The below is an email I send out, just bcc for now, to a small group of readers. Then post here a few days later. If you’d like to be on the list, tweet or email me and I’ll add you. At some point I’ll migrate to MailChimp. Also I didn’t link to the sources below because I was too lazy.

Crypto gets crazier by the day. I thought this email would just be a brief summary of the ETF rejection but nope. Crypto has a mind of its own and the mind is accelerating…

The SEC rejects the Winklevoss Brothers’ COIN ETF application. The top reasons given:
#1 the major bitcoin markets are largely unregulated
#2 the exchange COIN will use for ETF basket creation and redemption (Gemini Auction) is too thinly traded

While the door remains open for future approval, we won’t see a bitcoin ETF in 2017. Here’s the full SEC report. Bitmex CEO Arthur Hayes had a great write-up on the ETF’s denial. Subscribe to his newsletter here.

But people almost immediately stopped obsessing about the ETF and began obsessing about a potential hard fork where Bitcoin splits into two competing versions:
#1 Bitcoin Core (Bitcoin as we know it today), and
#2 Bitcoin Unlimited, a version that allows the blocksize limit to increase by miner consensus

If a hard fork happens, you would effectively double the number of coins you own. But each version would trade at a different price and have different features. Most people think its bad for Bitcoin given brand confusion and reduced network effects and security risk.

Roughly speaking a hard fork is like a stock split, if the newly created share were to represent a second company, and the companies are now battling each other for marketshare and mindshare. Yup…pretty weird.

Very roughly speaking, developers and exchanges support #1 Bitcoin Core and large miners and an outspoken group of users support #2 Bitcoin Unlimited. But this is a hornet’s nest and the above sentence is like snapping a photo of the nest using my iPhone from 50 meters away.

Bitfinex allows you to split your Bitcoin into tokens representing the two competing implementations and trade them. Currently Bitcoin Core is trading at 4x the price of Bitcoin Unlimited [source].

A nice visual summary of the different constituents with influence over the hard fork. From my perspective the groups with the most power seem to be, in falling order: Developers. Miners. Exchanges. Large investors. [source]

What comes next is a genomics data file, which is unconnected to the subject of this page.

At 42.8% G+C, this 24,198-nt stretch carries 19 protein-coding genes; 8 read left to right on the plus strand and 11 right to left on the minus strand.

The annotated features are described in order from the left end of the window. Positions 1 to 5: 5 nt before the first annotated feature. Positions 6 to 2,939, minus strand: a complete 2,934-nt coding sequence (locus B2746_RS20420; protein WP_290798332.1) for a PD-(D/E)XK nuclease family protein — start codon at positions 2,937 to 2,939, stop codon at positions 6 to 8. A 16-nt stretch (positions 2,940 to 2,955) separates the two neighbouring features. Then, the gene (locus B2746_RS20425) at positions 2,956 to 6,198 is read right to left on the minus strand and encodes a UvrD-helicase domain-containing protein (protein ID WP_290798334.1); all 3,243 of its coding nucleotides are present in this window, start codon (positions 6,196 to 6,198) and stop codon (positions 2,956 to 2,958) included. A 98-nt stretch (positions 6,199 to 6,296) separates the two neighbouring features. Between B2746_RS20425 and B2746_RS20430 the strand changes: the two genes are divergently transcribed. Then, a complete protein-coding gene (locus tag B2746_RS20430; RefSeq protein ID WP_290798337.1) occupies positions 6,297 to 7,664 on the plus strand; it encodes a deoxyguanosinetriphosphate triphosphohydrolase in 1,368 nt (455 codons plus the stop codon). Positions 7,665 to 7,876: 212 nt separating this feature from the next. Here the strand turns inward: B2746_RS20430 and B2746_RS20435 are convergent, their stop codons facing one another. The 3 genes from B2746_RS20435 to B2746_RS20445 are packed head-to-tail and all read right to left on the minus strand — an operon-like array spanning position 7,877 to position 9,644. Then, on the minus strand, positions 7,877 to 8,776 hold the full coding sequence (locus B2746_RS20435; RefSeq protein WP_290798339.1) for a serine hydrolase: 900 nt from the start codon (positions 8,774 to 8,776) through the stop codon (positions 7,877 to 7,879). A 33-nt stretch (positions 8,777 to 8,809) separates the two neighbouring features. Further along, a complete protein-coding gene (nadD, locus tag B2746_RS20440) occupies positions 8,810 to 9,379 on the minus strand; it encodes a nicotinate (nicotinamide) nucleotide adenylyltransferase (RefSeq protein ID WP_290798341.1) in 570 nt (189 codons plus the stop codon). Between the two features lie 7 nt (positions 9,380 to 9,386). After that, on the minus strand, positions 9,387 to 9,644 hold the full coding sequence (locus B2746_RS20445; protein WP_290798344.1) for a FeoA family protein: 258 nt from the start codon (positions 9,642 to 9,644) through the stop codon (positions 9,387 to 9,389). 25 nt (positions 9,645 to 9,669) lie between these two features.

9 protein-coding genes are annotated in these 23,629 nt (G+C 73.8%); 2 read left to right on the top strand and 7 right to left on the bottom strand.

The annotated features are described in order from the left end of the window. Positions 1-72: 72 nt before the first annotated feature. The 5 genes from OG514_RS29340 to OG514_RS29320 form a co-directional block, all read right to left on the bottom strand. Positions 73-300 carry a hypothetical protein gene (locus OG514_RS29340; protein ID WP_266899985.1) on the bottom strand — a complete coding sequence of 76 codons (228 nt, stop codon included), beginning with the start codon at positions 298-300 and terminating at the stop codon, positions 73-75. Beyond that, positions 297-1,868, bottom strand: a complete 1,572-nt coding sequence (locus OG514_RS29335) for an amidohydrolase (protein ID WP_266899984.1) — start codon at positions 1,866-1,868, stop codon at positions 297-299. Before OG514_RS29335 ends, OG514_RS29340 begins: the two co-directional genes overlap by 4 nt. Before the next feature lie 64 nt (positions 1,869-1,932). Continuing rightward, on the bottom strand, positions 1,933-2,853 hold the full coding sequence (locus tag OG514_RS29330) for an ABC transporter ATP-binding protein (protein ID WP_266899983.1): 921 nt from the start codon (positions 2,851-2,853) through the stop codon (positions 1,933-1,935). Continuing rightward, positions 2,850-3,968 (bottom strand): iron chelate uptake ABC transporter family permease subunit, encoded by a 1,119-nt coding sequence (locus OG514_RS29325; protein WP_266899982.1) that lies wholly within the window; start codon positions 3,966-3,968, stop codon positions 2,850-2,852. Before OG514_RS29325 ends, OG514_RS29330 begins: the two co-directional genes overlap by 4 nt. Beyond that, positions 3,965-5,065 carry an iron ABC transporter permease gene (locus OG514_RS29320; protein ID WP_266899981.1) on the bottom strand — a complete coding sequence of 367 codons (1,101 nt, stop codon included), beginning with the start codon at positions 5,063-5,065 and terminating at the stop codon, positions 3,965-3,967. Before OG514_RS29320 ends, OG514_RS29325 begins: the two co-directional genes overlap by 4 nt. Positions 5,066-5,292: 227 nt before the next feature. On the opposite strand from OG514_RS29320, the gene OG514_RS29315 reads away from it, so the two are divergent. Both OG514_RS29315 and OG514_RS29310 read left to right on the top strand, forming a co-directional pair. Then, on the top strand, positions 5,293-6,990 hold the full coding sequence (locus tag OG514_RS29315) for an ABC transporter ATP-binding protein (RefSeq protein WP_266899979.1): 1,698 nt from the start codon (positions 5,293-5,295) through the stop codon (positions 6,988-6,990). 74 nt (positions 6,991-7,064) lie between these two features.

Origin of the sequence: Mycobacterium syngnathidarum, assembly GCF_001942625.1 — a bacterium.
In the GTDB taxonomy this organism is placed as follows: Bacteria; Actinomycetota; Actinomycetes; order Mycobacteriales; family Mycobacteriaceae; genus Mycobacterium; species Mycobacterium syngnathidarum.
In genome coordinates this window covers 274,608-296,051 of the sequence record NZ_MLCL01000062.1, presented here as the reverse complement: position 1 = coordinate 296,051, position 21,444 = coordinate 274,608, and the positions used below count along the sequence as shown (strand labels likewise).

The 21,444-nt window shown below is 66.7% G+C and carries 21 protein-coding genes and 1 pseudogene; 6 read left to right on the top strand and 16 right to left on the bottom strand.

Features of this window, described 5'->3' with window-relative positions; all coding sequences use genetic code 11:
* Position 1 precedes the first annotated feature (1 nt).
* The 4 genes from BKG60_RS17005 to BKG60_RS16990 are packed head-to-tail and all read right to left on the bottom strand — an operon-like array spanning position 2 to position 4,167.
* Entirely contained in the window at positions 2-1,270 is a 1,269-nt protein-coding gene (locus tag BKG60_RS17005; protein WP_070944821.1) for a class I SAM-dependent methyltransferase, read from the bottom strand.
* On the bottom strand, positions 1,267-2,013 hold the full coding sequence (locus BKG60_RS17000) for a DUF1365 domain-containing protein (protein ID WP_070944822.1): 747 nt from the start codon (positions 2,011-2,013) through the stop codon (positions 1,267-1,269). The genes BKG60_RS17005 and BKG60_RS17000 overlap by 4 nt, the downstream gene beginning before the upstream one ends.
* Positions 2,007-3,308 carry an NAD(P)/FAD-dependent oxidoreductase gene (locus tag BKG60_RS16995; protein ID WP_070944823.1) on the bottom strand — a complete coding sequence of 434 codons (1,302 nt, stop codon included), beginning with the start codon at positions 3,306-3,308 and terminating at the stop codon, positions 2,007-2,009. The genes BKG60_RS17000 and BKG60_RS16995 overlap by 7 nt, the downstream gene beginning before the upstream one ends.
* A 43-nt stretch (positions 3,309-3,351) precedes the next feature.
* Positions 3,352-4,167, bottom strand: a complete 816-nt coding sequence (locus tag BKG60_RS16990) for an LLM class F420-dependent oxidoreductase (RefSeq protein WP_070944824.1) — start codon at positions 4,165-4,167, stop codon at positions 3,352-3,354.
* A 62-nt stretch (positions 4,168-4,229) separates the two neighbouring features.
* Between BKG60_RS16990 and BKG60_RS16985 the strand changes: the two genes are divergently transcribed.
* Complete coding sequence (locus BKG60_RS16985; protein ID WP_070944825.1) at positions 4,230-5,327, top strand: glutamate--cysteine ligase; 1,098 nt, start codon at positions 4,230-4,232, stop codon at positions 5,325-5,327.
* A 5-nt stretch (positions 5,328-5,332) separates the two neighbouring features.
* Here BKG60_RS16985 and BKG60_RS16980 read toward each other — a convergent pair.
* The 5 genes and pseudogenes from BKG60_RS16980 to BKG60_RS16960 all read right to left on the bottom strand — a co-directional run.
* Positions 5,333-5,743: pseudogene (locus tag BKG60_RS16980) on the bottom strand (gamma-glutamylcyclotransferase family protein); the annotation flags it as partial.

In other Bitcoin news…

The idea that Bitcoin is stale and that Ethereum will come to the rescue without stumbling on all the same milestones of growth that Bitcoin has overcome is a fiction. – Andreas Antonopoulos [source]

Bitcoin transaction fees are growing and companies are starting to pass those fees onto users. Coinbase will no longer pay off-site transaction fees for its users [source] and Bitpay raised its minimum invoice to $1 USD [source].

As an asset, Bitcoin’s price correlation with other store of value assets such as Gold, US sovereign debt, and safe haven fiat currencies is surprisingly low [source]. Continues the “Bitcoin as uncorrelated asset” storyline which started with ARK’s seminal paper [source]

Former Legg Mason investment chief Bill Miller’s evaluates bitcoin by imagining 2 long-term outcomes and assigning a probabilistic weight to each of them: Bitcoin as the new Gold, and Bitcoin as a leading payment processor [source]. Interesting to understand how an investing legend approaches a new asset like Bitcoin

Bubble expert says Bitcoin not a bubble for following reasons [source]:
#1 Not a lot of leveraged trading (eg, on margin, using derivatives)
#2 Governments not propping up prices
#3 The market of new users and potential investors is nowhere near saturated

People keep arguing Bitcoin mining wastes energy [source]. But they seem to overlook the fact that up to 99% of Bitcoin transactions already happen off-chain, both within companies and between them. For example crypto gambling sites are known to process millions of daily transactions off-chain [source]

Chris Burniske: Below $875 per coin, it doesn’t make sense for miners to deploy new machines. Below $337 per coin, miners are actively losing money [source].

China continues to slowly increase regulation and oversight of local Bitcoin exchanges, the latest salvo being the potential requirement of in-person registration for new users [source and source]. @cnLedger is a must-follow for China crypto news

In Ethereum news…

The Ethereum ecosystem continues to grow and this is starting to reflect in the price. This is even with minimal participation from China and Japan which together represent <2% of ETH trading volume [source].

Darknet market AlphaBay will accept Ethereum for payment starting in May [source], further validating ETH as a payment currency.

Ethereum is the only blockchain with a common continuum between public and private implementation environments. – William Mougayar [source]

Ethereum also went through a hard fork for entirely different reasons back in October of last year. Grayscale published an investment thesis to explain why they support the minority chain Ethereum Classic (ETC) over Ethereum (ETH). Main reasons seem to be [source]: